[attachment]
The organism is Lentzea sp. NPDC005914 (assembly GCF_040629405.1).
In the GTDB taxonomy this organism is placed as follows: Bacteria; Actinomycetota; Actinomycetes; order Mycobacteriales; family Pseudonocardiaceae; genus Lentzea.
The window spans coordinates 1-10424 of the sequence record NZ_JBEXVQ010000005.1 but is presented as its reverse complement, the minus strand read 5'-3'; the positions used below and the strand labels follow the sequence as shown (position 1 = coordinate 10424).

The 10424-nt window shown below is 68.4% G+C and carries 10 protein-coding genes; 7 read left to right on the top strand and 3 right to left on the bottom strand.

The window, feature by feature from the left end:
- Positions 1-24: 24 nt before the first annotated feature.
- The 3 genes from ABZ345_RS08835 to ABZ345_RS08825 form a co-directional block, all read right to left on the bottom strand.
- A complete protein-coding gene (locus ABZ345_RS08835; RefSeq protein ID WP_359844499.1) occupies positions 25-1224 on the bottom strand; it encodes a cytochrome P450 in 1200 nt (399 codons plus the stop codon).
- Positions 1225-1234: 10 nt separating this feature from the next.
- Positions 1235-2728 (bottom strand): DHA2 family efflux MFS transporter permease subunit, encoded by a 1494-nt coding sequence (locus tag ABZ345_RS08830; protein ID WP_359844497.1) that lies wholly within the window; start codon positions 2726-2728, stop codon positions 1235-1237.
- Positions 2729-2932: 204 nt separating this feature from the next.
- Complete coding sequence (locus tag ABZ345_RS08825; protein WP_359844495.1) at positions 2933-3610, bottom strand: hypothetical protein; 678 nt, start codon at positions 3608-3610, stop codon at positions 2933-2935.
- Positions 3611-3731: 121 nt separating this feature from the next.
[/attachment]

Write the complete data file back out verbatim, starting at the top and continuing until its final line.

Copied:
The organism is Lentzea sp. NPDC005914 (assembly GCF_040629405.1).
In the GTDB taxonomy this organism is placed as follows: Bacteria; Actinomycetota; Actinomycetes; order Mycobacteriales; family Pseudonocardiaceae; genus Lentzea.
The window spans coordinates 1-10424 of the sequence record NZ_JBEXVQ010000005.1 but is presented as its reverse complement, the minus strand read 5'-3'; the positions used below and the strand labels follow the sequence as shown (position 1 = coordinate 10424).

The 10424-nt window shown below is 68.4% G+C and carries 10 protein-coding genes; 7 read left to right on the top strand and 3 right to left on the bottom strand.

The window, feature by feature from the left end:
- Positions 1-24: 24 nt before the first annotated feature.
- The 3 genes from ABZ345_RS08835 to ABZ345_RS08825 form a co-directional block, all read right to left on the bottom strand.
- A complete protein-coding gene (locus ABZ345_RS08835; RefSeq protein ID WP_359844499.1) occupies positions 25-1224 on the bottom strand; it encodes a cytochrome P450 in 1200 nt (399 codons plus the stop codon).
- Positions 1225-1234: 10 nt separating this feature from the next.
- Positions 1235-2728 (bottom strand): DHA2 family efflux MFS transporter permease subunit, encoded by a 1494-nt coding sequence (locus tag ABZ345_RS08830; protein ID WP_359844497.1) that lies wholly within the window; start codon positions 2726-2728, stop codon positions 1235-1237.
- Positions 2729-2932: 204 nt separating this feature from the next.
- Complete coding sequence (locus tag ABZ345_RS08825; protein WP_359844495.1) at positions 2933-3610, bottom strand: hypothetical protein; 678 nt, start codon at positions 3608-3610, stop codon at positions 2933-2935.
- Positions 3611-3731: 121 nt separating this feature from the next.